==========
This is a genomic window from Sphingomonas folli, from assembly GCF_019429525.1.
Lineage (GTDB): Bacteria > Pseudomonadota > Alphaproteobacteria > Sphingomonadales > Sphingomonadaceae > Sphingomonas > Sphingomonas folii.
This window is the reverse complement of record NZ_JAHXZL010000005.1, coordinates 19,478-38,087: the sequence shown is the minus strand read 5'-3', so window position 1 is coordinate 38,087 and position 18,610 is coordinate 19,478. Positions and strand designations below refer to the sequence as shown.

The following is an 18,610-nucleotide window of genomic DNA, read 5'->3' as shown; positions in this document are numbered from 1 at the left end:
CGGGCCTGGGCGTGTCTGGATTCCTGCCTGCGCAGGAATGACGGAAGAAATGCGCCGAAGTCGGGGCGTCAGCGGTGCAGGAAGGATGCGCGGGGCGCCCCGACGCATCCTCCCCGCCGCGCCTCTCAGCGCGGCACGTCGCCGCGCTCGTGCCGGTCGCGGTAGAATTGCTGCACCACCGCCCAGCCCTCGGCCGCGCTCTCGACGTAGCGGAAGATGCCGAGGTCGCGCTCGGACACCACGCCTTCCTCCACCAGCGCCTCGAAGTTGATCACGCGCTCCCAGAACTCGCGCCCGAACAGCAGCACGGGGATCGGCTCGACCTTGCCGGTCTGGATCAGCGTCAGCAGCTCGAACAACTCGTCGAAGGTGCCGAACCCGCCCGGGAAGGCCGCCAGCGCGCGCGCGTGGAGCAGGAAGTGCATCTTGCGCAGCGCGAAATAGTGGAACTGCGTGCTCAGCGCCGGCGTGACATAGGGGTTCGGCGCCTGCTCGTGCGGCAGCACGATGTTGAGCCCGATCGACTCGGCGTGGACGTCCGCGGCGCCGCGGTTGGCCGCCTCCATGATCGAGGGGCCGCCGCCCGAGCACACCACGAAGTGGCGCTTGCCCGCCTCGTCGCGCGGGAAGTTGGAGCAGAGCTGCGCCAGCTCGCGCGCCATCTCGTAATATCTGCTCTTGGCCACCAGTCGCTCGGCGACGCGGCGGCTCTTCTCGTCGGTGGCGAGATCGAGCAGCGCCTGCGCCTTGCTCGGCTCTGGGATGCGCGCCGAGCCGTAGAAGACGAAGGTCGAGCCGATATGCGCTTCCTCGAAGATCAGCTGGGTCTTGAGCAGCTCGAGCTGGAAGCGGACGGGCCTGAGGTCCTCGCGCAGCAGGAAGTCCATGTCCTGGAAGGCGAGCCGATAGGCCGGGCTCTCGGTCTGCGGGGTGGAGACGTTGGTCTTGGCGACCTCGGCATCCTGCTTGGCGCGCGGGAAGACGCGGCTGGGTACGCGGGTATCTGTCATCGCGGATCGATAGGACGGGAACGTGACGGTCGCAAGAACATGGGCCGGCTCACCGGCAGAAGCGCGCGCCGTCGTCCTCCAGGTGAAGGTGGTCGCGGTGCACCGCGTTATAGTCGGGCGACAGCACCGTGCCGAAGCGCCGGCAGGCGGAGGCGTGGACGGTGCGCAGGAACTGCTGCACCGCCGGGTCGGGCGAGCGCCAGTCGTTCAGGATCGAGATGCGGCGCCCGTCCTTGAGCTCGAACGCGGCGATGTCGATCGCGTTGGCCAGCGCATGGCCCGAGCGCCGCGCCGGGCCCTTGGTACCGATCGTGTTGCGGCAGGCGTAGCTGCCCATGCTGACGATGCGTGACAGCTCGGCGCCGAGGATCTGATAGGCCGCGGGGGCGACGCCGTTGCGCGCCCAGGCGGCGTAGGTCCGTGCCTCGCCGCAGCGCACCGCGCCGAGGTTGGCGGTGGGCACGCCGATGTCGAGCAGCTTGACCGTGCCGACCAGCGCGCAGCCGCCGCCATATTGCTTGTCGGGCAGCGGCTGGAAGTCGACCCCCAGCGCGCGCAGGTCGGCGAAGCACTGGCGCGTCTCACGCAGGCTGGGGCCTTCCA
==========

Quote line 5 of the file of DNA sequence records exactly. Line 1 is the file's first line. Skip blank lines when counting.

CGGGCCTGGGCGTGTCTGGATTCCTGCCTGCGCAGGAATGACGGAAGAAATGCGCCGAAGTCGGGGCGTCAGCGGTGCAGGAAGGATGCGCGGGGCGCCCCGACGCATCCTCCCCGCCGCGCCTCTCAGCGCGGCACGTCGCCGCGCTCGTGCCGGTCGCGGTAGAATTGCTGCACCACCGCCCAGCCCTCGGCCGCGCTCTCGACGTAGCGGAAGATGCCGAGGTCGCGCTCGGACACCACGCCTTCCTCCACCAGCGCCTCGAAGTTGATCACGCGCTCCCAGAACTCGCGCCCGAACAGCAGCACGGGGATCGGCTCGACCTTGCCGGTCTGGATCAGCGTCAGCAGCTCGAACAACTCGTCGAAGGTGCCGAACCCGCCCGGGAAGGCCGCCAGCGCGCGCGCGTGGAGCAGGAAGTGCATCTTGCGCAGCGCGAAATAGTGGAACTGCGTGCTCAGCGCCGGCGTGACATAGGGGTTCGGCGCCTGCTCGTGCGGCAGCACGATGTTGAGCCCGATCGACTCGGCGTGGACGTCCGCGGCGCCGCGGTTGGCCGCCTCCATGATCGAGGGGCCGCCGCCCGAGCACACCACGAAGTGGCGCTTGCCCGCCTCGTCGCGCGGGAAGTTGGAGCAGAGCTGCGCCAGCTCGCGCGCCATCTCGTAATATCTGCTCTTGGCCACCAGTCGCTCGGCGACGCGGCGGCTCTTCTCGTCGGTGGCGAGATCGAGCAGCGCCTGCGCCTTGCTCGGCTCTGGGATGCGCGCCGAGCCGTAGAAGACGAAGGTCGAGCCGATATGCGCTTCCTCGAAGATCAGCTGGGTCTTGAGCAGCTCGAGCTGGAAGCGGACGGGCCTGAGGTCCTCGCGCAGCAGGAAGTCCATGTCCTGGAAGGCGAGCCGATAGGCCGGGCTCTCGGTCTGCGGGGTGGAGACGTTGGTCTTGGCGACCTCGGCATCCTGCTTGGCGCGCGGGAAGACGCGGCTGGGTACGCGGGTATCTGTCATCGCGGATCGATAGGACGGGAACGTGACGGTCGCAAGAACATGGGCCGGCTCACCGGCAGAAGCGCGCGCCGTCGTCCTCCAGGTGAAGGTGGTCGCGGTGCACCGCGTTATAGTCGGGCGACAGCACCGTGCCGAAGCGCCGGCAGGCGGAGGCGTGGACGGTGCGCAGGAACTGCTGCACCGCCGGGTCGGGCGAGCGCCAGTCGTTCAGGATCGAGATGCGGCGCCCGTCCTTGAGCTCGAACGCGGCGATGTCGATCGCGTTGGCCAGCGCATGGCCCGAGCGCCGCGCCGGGCCCTTGGTACCGATCGTGTTGCGGCAGGCGTAGCTGCCCATGCTGACGATGCGTGACAGCTCGGCGCCGAGGATCTGATAGGCCGCGGGGGCGACGCCGTTGCGCGCCCAGGCGGCGTAGGTCCGTGCCTCGCCGCAGCGCACCGCGCCGAGGTTGGCGGTGGGCACGCCGATGTCGAGCAGCTTGACCGTGCCGACCAGCGCGCAGCCGCCGCCATATTGCTTGTCGGGCAGCGGCTGGAAGTCGACCCCCAGCGCGCGCAGGTCGGCGAAGCACTGGCGCGTCTCACGCAGGCTGGGGCCTTCCA